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Mensa is a constellation in the southern sky, created in the 18th century. Its name is Latin for table. It covers a keystone-shaped wedge of sky stretching from approximately 4h to 7.5h of right ascension, and −71 to −85.5 degrees of declination. Other than the south polar constellation of Octans, it is the most southerly of constellations. As a result, it is essentially unobservable from the Northern Hemisphere. Besides those already mentioned, its other neighbouring constellations are Chamaeleon, Dorado, Hydrus, and Volans. It is the only constellation named after a feature on Earth. [1]

The constellation Mensa is close to the South Pole (in Octans), and named by La Caille who originally called it Mons Mensae after Table Mountain, the name of the mountain near his observatory in Cape Town, South Africa. A mensa land formation has steep walls and a relatively flat top.


There are three legends directly linked to this mountain constellation, Mensa, and its table-cloth the Large Magellanic Cloud galaxy.

1. Van Hunks and the Devil: There is a story about how this tablecloth was formed. Devil's Peak (on the side of this table-mountain) was originally known as Windberg, and supposedly gets its current name from the folk-tale about a Dutch man called Jan van Hunks, a prodigious pipe smoker who lived at the foot of the mountain circa 1700. He was forced by his wife to leave the house whenever he smoked his pipe. One day, while smoking on the slopes of the peak, he met a mysterious stranger who also smoked. They each bragged of how much they smoked and so they fell into a pipe-smoking contest. The stranger turned out to be the Devil and Van Hunks eventually won the contest, but not before the smoke that they had made had covered the mountain, forming the table cloth cloud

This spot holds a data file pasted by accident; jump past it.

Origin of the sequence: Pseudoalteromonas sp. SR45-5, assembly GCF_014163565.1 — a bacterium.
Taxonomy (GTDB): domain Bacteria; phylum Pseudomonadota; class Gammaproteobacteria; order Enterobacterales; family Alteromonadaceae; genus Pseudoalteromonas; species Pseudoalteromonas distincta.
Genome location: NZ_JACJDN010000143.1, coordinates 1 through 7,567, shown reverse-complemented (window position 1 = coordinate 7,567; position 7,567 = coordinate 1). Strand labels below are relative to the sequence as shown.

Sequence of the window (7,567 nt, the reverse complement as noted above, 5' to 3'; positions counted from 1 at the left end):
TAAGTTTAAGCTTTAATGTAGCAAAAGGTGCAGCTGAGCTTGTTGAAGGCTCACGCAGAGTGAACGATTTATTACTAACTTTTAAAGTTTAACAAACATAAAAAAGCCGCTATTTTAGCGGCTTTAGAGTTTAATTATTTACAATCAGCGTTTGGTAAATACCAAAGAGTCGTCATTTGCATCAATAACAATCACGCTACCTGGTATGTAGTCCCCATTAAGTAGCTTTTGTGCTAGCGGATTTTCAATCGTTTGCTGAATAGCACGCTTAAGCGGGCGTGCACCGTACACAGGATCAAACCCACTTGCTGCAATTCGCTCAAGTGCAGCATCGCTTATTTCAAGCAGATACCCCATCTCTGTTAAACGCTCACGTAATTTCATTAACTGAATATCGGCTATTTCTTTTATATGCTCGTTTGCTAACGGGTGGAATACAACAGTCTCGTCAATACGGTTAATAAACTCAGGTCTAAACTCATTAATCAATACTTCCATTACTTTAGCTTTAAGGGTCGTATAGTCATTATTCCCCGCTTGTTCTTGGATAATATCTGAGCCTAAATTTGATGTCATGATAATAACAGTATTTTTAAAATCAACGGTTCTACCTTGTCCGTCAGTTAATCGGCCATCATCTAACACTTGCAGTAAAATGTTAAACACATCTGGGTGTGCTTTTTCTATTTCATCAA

2. The African legend of Umlindi Wemingizimu (Watcher of the South): In Xhosa legend, Djobela - the Earth Goddess turned mighty giants, placed in the four corners of the earth, into mountains to guard the world. The greatest giant of them all – Umlindi Welingizunu was Table Mountain, the Watcher of the South.

3. The Portuguese myth of Adamastor: The story of the mythical monster Adamastor, the grisly spirit of the Cape of Storms, is told by the Portuguese poet Camoens in the 1500s. Camoens tells it like this: As Vasco da Gama and his fleet approached the Cape a dark, ominous cloud (the Large Magellanic Cloud galaxy) appeared overhead taking the shape of a monstrous human figure who reproached the voyagers for venturing into the seas and prophesized that disaster would befall anyone who dared round the Cape of Storms. The monster tells the frightened mariners that he is Adamastor who, in classical myth, sought to overthrow the gods. However, Adamastor was punished by the gods who metamorphosed the monster into a mountain and set it at Cape Point to guard over the southern seas.[2]

HGS Session References

HGS Sessions - Clearing Dragon Moth Grid and Blue Oxen Network - 3/5/2015 [3]HGS Sessions - Clearing Hyperspace Phantom Matrix - 3/12/2015 [4]HGS Sessions - Clearing Nibiru Nets 2 - 3/15/2015 [5]HGS Sessions - Clearing Dorado, Leo Minor, Musca, Perseus constellations - 3/23/2015 [6]HGS Sessions - Clearing El Obour City, Cairo Governorate, Egypt - 4/2/2015 [7]


  1. Mensa
  2. Mensa
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Found in HGS Manual on Page 108

Found in HGS Manual on Page 115